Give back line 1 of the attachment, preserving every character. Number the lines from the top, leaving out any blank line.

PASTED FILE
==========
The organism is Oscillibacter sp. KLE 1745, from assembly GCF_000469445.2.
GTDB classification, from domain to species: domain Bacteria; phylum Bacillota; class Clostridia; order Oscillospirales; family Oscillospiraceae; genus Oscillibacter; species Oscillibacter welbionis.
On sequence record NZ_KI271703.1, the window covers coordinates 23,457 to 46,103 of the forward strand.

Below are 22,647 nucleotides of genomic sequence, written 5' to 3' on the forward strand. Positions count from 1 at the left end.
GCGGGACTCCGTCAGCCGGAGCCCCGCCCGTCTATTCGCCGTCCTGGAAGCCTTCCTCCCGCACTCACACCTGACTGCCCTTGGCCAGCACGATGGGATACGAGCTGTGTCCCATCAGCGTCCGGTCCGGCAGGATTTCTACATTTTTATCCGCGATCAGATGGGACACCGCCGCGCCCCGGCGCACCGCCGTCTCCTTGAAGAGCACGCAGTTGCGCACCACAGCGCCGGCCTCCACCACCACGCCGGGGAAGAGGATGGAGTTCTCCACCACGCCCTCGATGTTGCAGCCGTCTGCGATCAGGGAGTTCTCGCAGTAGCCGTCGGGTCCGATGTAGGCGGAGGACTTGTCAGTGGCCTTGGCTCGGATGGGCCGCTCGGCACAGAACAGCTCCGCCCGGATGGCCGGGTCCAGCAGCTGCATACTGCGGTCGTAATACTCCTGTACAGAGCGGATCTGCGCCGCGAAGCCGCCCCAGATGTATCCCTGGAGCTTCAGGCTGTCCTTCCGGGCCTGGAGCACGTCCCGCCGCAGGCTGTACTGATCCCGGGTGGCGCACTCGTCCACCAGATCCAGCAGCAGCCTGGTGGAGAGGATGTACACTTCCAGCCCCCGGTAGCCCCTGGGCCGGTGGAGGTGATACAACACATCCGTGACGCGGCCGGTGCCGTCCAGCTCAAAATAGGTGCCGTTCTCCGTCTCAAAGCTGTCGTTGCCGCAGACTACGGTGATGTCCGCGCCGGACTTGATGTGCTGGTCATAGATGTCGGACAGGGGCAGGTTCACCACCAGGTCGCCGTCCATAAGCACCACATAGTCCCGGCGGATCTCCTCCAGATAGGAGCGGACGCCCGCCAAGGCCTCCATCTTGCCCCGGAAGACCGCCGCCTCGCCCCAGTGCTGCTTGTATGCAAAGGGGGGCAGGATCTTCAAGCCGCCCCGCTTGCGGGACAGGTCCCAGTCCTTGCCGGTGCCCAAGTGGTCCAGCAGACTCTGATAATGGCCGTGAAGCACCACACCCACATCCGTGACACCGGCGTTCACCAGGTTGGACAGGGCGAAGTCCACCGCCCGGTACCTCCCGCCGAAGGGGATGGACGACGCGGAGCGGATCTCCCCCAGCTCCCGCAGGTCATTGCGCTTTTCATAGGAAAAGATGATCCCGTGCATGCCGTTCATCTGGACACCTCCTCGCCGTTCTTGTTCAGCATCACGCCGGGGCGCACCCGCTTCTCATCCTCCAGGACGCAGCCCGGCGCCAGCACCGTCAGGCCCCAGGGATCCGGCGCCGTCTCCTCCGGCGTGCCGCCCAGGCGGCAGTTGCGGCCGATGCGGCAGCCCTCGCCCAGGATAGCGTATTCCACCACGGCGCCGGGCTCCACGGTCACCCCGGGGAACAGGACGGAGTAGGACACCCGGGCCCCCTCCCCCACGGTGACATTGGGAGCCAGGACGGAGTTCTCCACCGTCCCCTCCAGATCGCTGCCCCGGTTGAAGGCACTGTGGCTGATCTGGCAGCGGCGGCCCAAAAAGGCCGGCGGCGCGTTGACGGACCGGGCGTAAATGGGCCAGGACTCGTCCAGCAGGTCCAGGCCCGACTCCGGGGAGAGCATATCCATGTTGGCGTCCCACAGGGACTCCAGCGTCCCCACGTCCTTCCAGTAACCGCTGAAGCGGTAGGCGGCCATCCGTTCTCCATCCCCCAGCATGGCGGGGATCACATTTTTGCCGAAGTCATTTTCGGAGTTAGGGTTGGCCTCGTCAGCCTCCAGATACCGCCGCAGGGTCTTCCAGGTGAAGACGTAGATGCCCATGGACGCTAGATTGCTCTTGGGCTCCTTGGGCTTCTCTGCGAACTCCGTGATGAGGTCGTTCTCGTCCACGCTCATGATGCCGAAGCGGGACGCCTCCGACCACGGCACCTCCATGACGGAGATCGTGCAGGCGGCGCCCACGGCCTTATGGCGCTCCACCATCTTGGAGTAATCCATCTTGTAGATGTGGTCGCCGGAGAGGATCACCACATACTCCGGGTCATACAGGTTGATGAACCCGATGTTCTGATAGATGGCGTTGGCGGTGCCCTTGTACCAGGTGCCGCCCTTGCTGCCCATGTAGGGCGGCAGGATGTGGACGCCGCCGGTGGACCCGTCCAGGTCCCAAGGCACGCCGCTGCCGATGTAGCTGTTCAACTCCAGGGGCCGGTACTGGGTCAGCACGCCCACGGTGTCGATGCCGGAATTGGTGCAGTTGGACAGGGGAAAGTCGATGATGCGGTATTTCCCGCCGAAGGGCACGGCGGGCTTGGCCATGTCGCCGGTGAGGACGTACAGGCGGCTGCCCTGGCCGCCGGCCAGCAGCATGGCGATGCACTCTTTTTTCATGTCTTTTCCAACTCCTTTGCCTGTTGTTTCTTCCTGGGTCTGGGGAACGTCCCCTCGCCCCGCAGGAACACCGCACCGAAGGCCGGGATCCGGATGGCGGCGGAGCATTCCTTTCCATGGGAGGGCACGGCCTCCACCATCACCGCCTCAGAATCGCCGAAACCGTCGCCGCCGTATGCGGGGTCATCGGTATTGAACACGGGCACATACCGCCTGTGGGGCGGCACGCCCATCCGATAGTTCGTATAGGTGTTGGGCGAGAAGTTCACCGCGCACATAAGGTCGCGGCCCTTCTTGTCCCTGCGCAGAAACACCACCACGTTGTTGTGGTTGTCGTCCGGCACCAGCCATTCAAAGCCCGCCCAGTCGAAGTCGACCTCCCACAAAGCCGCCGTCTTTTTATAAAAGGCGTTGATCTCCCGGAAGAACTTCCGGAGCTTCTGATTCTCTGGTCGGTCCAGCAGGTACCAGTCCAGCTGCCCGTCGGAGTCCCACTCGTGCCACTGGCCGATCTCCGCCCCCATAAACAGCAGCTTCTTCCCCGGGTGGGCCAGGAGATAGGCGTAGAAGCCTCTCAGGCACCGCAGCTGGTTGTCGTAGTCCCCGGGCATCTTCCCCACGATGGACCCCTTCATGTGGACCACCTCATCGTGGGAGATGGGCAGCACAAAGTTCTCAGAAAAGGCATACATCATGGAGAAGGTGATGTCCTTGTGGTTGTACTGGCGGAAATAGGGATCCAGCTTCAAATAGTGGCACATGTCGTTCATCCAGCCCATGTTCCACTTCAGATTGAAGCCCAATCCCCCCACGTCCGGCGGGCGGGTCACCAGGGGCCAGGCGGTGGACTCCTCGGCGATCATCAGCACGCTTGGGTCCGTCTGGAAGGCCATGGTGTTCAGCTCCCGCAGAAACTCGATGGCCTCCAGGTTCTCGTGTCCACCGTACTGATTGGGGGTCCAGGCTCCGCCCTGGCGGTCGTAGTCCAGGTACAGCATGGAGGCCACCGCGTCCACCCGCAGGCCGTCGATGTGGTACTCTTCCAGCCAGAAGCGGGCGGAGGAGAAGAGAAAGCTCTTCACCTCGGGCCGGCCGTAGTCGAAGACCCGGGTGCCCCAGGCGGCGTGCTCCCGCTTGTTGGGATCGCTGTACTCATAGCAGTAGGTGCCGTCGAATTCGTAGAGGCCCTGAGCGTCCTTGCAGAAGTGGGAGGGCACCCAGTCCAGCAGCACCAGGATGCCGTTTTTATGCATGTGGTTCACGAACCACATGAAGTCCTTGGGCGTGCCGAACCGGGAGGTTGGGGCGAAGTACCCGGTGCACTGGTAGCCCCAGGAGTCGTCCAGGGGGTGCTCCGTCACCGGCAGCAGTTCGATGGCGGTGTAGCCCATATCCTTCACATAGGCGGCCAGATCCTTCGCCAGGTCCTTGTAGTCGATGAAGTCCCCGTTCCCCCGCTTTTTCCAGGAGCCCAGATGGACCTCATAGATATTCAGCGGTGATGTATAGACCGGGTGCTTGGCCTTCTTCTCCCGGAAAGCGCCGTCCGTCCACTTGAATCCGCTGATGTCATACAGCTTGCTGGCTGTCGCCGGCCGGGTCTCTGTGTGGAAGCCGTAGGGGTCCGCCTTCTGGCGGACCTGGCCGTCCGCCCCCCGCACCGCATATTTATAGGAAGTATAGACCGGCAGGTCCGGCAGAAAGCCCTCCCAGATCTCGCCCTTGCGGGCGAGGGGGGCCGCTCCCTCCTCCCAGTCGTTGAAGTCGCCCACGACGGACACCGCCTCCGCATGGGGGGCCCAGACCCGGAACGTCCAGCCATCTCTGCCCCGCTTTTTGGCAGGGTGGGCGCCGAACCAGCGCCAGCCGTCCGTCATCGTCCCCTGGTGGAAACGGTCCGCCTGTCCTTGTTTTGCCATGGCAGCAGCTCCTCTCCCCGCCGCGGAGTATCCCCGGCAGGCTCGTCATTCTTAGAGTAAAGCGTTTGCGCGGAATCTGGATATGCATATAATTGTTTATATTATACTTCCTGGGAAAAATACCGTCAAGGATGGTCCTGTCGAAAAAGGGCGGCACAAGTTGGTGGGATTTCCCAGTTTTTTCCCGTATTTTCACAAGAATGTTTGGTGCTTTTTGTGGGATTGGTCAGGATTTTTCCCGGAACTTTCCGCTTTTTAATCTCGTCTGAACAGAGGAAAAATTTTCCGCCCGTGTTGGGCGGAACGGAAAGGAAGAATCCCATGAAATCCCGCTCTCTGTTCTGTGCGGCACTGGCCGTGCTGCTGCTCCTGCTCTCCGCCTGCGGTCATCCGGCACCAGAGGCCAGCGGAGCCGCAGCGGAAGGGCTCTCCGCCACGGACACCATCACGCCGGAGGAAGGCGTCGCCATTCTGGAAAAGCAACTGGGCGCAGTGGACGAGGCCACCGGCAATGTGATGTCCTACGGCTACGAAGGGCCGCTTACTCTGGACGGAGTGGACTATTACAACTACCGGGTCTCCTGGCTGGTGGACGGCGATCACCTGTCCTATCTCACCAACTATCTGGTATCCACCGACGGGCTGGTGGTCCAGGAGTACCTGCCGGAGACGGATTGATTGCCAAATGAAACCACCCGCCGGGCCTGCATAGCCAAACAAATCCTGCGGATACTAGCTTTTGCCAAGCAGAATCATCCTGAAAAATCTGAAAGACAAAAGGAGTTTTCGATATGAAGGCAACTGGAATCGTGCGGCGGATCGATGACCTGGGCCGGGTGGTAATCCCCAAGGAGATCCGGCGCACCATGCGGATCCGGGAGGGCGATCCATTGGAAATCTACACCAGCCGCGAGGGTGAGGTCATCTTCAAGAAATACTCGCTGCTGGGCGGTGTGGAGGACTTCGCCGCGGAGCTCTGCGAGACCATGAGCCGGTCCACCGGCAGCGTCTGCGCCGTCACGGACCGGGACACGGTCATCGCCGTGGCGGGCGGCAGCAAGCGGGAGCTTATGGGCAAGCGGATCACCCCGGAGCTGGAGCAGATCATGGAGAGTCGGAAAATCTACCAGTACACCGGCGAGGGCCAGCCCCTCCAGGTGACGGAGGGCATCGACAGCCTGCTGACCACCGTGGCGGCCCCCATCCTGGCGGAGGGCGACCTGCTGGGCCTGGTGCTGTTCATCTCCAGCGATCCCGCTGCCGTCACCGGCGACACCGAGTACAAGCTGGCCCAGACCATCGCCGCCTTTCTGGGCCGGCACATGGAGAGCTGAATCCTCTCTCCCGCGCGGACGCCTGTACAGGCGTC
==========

The organism is Oscillibacter sp. KLE 1745, from assembly GCF_000469445.2.